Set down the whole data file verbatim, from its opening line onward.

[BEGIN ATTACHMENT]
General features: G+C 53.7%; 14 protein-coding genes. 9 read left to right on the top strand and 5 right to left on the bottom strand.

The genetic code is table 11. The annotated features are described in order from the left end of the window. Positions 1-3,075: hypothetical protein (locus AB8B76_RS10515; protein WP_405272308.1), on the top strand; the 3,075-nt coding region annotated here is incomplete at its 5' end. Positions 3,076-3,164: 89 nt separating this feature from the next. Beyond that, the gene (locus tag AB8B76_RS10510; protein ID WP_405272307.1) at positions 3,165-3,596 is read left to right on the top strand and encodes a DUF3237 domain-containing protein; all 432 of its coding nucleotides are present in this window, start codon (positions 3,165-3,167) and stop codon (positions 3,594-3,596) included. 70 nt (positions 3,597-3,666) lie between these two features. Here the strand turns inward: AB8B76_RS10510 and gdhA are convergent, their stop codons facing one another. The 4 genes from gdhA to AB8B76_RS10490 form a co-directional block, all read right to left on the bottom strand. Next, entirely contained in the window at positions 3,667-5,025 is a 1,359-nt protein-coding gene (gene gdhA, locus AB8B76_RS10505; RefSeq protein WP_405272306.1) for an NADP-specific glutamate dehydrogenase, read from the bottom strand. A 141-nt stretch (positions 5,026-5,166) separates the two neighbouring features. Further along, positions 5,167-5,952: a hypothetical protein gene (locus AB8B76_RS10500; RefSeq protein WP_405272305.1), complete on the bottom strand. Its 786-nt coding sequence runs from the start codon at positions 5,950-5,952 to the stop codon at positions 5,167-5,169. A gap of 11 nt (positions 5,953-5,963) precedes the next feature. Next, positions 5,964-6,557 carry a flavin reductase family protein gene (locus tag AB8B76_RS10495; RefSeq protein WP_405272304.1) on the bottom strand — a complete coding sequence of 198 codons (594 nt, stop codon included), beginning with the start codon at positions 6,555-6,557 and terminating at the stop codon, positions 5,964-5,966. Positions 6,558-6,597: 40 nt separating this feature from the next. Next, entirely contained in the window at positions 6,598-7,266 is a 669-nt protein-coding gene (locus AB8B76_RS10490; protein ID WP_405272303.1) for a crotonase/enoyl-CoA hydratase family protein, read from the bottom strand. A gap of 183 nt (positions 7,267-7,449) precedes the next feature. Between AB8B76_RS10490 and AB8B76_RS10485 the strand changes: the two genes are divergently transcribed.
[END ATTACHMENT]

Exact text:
General features: G+C 53.7%; 14 protein-coding genes. 9 read left to right on the top strand and 5 right to left on the bottom strand.

The genetic code is table 11. The annotated features are described in order from the left end of the window. Positions 1-3,075: hypothetical protein (locus AB8B76_RS10515; protein WP_405272308.1), on the top strand; the 3,075-nt coding region annotated here is incomplete at its 5' end. Positions 3,076-3,164: 89 nt separating this feature from the next. Beyond that, the gene (locus tag AB8B76_RS10510; protein ID WP_405272307.1) at positions 3,165-3,596 is read left to right on the top strand and encodes a DUF3237 domain-containing protein; all 432 of its coding nucleotides are present in this window, start codon (positions 3,165-3,167) and stop codon (positions 3,594-3,596) included. 70 nt (positions 3,597-3,666) lie between these two features. Here the strand turns inward: AB8B76_RS10510 and gdhA are convergent, their stop codons facing one another. The 4 genes from gdhA to AB8B76_RS10490 form a co-directional block, all read right to left on the bottom strand. Next, entirely contained in the window at positions 3,667-5,025 is a 1,359-nt protein-coding gene (gene gdhA, locus AB8B76_RS10505; RefSeq protein WP_405272306.1) for an NADP-specific glutamate dehydrogenase, read from the bottom strand. A 141-nt stretch (positions 5,026-5,166) separates the two neighbouring features. Further along, positions 5,167-5,952: a hypothetical protein gene (locus AB8B76_RS10500; RefSeq protein WP_405272305.1), complete on the bottom strand. Its 786-nt coding sequence runs from the start codon at positions 5,950-5,952 to the stop codon at positions 5,167-5,169. A gap of 11 nt (positions 5,953-5,963) precedes the next feature. Next, positions 5,964-6,557 carry a flavin reductase family protein gene (locus tag AB8B76_RS10495; RefSeq protein WP_405272304.1) on the bottom strand — a complete coding sequence of 198 codons (594 nt, stop codon included), beginning with the start codon at positions 6,555-6,557 and terminating at the stop codon, positions 5,964-5,966. Positions 6,558-6,597: 40 nt separating this feature from the next. Next, entirely contained in the window at positions 6,598-7,266 is a 669-nt protein-coding gene (locus AB8B76_RS10490; protein ID WP_405272303.1) for a crotonase/enoyl-CoA hydratase family protein, read from the bottom strand. A gap of 183 nt (positions 7,267-7,449) precedes the next feature. Between AB8B76_RS10490 and AB8B76_RS10485 the strand changes: the two genes are divergently transcribed.